The Primacy of Culture

By Will, George F. | Newsweek, January 18, 1999 | Go to article overview

The Primacy of Culture


Will, George F., Newsweek


Conservatives say of compassion what liberals say of passion: it should be kept private

Progress has become puzzling. when history was thought to be cyclical, progress seemed impossible. However, a few centuries ago there was an outbreak of cheerfulness: progress seemed not only possible but inevitable. At least it would be if governments applied social learning, which is cumulative, through wise policies.

But recently the prerequisites of progress have become less clear. Consider the United States, which is flourishing, and Russia, which is (literally) sickening. The trajectories of both nations underscore the importance of culture-customs, mores, traditions, values, institutionalized ideas-rather than just legal institutions and economic policies as agents of progress.

Russia is remarkably resistant to progress, material and moral. Its imploding economy is now smaller than Denmark's, and public health is calamitous. Demographer Murray Feshbach reports in The Atlantic Monthly that radioactive and chemical contamination is rife. Russia's government reports that 76.5 percent of the children in one town are mentally retarded because of lead emissions, which nationwide are 50 times those in the European Union. Tuberculosis is widespread, and even basic pharmaceuticals are scarce. Some analysts expect mortality from this disease to increase 70-fold in the next few years-90-fold among children-and to exceed Russia's toll for heart disease and cancer.

AIDS and other infectious diseases (there has been a 30-fold increase in syphilis cases among girls 14 and younger), parasitic diseases, malnutrition, alcohol and violence continue to produce a horrifying anomaly in the industrial age: declining adult life expectancy. In America, says Feshbach, 83 percent of 16-year-old males will live to the age of 60. Only 54 percent will in Russia. One hundred years ago in European Russia the figure was 56 percent.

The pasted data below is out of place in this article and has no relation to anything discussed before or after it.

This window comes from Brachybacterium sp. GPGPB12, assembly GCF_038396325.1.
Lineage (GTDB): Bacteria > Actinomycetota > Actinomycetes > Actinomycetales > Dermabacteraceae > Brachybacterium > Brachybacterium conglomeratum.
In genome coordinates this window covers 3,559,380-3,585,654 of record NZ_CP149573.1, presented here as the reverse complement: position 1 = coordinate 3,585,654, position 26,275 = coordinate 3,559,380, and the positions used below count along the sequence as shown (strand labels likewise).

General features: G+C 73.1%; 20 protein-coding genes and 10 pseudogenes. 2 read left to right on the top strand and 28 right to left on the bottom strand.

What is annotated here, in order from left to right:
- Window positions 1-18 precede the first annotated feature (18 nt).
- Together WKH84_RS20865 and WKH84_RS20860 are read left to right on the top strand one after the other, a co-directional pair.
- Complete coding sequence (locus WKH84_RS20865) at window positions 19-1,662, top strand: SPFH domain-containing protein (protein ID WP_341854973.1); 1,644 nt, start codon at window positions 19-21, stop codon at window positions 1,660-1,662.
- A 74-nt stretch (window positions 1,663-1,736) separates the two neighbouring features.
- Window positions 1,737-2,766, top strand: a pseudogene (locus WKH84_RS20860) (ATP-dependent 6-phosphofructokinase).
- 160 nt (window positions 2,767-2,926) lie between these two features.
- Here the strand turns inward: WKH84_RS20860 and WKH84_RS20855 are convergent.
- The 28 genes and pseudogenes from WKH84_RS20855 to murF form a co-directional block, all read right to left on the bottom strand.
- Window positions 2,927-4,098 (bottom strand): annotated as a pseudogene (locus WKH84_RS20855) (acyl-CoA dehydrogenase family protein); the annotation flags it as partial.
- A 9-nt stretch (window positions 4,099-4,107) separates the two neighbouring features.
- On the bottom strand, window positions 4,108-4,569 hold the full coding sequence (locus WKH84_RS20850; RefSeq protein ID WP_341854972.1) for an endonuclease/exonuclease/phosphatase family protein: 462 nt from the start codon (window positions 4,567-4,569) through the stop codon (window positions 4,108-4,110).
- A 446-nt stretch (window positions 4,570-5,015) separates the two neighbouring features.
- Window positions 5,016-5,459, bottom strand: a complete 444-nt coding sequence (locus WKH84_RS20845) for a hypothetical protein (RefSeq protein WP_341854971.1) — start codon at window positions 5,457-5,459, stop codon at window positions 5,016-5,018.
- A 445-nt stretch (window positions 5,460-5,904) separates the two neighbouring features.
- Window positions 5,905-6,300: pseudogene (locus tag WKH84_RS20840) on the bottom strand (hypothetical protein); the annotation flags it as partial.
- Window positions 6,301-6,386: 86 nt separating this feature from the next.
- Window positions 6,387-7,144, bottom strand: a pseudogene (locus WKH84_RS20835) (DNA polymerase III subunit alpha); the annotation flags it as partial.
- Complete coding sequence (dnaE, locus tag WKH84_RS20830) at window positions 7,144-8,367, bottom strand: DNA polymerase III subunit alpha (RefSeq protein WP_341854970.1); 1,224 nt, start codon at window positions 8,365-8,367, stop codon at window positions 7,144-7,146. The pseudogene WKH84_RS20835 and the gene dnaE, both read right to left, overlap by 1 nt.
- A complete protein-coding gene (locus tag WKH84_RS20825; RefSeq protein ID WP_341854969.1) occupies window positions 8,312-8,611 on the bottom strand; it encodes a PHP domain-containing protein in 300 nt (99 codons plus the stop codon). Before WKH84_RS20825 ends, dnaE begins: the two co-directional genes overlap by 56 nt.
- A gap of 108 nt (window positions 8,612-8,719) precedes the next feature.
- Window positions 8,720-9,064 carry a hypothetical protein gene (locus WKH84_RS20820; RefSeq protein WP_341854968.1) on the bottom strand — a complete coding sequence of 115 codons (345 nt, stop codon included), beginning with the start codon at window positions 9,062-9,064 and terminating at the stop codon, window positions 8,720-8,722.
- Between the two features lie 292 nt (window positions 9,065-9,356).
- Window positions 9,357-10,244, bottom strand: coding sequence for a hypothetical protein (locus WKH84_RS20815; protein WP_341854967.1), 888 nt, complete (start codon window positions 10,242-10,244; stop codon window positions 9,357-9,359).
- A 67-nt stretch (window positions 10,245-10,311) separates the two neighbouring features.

Can Russia take heart from Western Europe's-and America's-rapid progress from 19th-century conditions that today seem astonishingly primitive? Not necessarily.

Charles Dickens was, and still is, criticized for the number of children's deaths in his novels. Well. Dickens's biographer Peter Ackroyd notes that in 1839 almost half of London's funeralswere for children under 10. The average age of death in London was 27-22 in the working class. London's air reeked of theputrescence of decomposing bodies erupting through the surface of overcrowded graveyards, and the stench of human excrement. It puddled in gutters in the middle of muddy streets, and in"cess lakes" scattered through congested neighborhoods, suchas the one where 2,850 people lived in 95 dilapidated houses. Families of eight in a single room were not unusual. Brown water, for washing and cooking, came unfiltered from the Thames. In November and December 1847 half a million of London's 2.1 million residents had typhus fever.

In late-19th-century France, milk, when not diluted by polluted water, was cut by plaster, lime, chalk, white lead and dried ground brains, according to historian Eugen Weber. In "France: Fin de Siecle" he writes that even among the middle and upper classes, "washing was rare and bathing rarer," partly because of the cost of getting water above ground floors. …